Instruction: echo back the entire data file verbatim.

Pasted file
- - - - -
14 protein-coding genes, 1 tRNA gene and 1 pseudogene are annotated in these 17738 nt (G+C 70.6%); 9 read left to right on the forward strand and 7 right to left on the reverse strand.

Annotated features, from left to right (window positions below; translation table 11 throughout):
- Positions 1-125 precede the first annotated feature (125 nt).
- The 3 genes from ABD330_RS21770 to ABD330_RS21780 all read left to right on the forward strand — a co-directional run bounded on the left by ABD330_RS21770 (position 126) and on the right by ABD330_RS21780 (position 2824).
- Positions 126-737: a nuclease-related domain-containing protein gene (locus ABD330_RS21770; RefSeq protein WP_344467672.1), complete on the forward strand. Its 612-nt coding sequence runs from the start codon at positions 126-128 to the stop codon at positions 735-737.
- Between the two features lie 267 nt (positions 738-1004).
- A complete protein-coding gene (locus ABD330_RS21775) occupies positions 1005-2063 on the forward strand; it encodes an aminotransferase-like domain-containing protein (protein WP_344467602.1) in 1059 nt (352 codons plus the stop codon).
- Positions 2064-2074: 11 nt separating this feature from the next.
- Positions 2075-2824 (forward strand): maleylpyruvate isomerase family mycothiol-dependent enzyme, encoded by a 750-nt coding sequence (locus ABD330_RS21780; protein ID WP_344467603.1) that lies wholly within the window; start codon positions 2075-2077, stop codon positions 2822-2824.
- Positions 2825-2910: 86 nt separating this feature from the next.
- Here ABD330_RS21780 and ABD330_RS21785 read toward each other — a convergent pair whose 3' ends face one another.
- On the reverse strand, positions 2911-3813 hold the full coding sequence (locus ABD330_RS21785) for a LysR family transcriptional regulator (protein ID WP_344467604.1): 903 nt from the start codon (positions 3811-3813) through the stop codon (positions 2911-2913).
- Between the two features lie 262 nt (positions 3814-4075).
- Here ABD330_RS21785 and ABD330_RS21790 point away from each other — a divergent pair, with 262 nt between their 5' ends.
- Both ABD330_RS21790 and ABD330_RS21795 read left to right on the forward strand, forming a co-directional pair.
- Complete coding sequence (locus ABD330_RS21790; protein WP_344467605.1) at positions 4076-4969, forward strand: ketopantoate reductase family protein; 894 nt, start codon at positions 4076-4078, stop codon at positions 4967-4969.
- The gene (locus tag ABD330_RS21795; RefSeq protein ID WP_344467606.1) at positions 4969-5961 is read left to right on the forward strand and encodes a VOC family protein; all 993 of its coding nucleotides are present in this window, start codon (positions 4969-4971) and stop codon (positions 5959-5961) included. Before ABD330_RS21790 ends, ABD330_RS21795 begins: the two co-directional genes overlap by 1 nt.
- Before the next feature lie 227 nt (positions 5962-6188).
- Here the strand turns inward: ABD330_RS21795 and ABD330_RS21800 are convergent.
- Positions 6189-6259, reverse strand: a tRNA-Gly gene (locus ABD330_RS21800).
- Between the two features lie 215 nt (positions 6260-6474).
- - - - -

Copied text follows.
14 protein-coding genes, 1 tRNA gene and 1 pseudogene are annotated in these 17738 nt (G+C 70.6%); 9 read left to right on the forward strand and 7 right to left on the reverse strand.

Annotated features, from left to right (window positions below; translation table 11 throughout):
- Positions 1-125 precede the first annotated feature (125 nt).
- The 3 genes from ABD330_RS21770 to ABD330_RS21780 all read left to right on the forward strand — a co-directional run bounded on the left by ABD330_RS21770 (position 126) and on the right by ABD330_RS21780 (position 2824).
- Positions 126-737: a nuclease-related domain-containing protein gene (locus ABD330_RS21770; RefSeq protein WP_344467672.1), complete on the forward strand. Its 612-nt coding sequence runs from the start codon at positions 126-128 to the stop codon at positions 735-737.
- Between the two features lie 267 nt (positions 738-1004).
- A complete protein-coding gene (locus ABD330_RS21775) occupies positions 1005-2063 on the forward strand; it encodes an aminotransferase-like domain-containing protein (protein WP_344467602.1) in 1059 nt (352 codons plus the stop codon).
- Positions 2064-2074: 11 nt separating this feature from the next.
- Positions 2075-2824 (forward strand): maleylpyruvate isomerase family mycothiol-dependent enzyme, encoded by a 750-nt coding sequence (locus ABD330_RS21780; protein ID WP_344467603.1) that lies wholly within the window; start codon positions 2075-2077, stop codon positions 2822-2824.
- Positions 2825-2910: 86 nt separating this feature from the next.
- Here ABD330_RS21780 and ABD330_RS21785 read toward each other — a convergent pair whose 3' ends face one another.
- On the reverse strand, positions 2911-3813 hold the full coding sequence (locus ABD330_RS21785) for a LysR family transcriptional regulator (protein ID WP_344467604.1): 903 nt from the start codon (positions 3811-3813) through the stop codon (positions 2911-2913).
- Between the two features lie 262 nt (positions 3814-4075).
- Here ABD330_RS21785 and ABD330_RS21790 point away from each other — a divergent pair, with 262 nt between their 5' ends.
- Both ABD330_RS21790 and ABD330_RS21795 read left to right on the forward strand, forming a co-directional pair.
- Complete coding sequence (locus ABD330_RS21790; protein WP_344467605.1) at positions 4076-4969, forward strand: ketopantoate reductase family protein; 894 nt, start codon at positions 4076-4078, stop codon at positions 4967-4969.
- The gene (locus tag ABD330_RS21795; RefSeq protein ID WP_344467606.1) at positions 4969-5961 is read left to right on the forward strand and encodes a VOC family protein; all 993 of its coding nucleotides are present in this window, start codon (positions 4969-4971) and stop codon (positions 5959-5961) included. Before ABD330_RS21790 ends, ABD330_RS21795 begins: the two co-directional genes overlap by 1 nt.
- Before the next feature lie 227 nt (positions 5962-6188).
- Here the strand turns inward: ABD330_RS21795 and ABD330_RS21800 are convergent.
- Positions 6189-6259, reverse strand: a tRNA-Gly gene (locus ABD330_RS21800).
- Between the two features lie 215 nt (positions 6260-6474).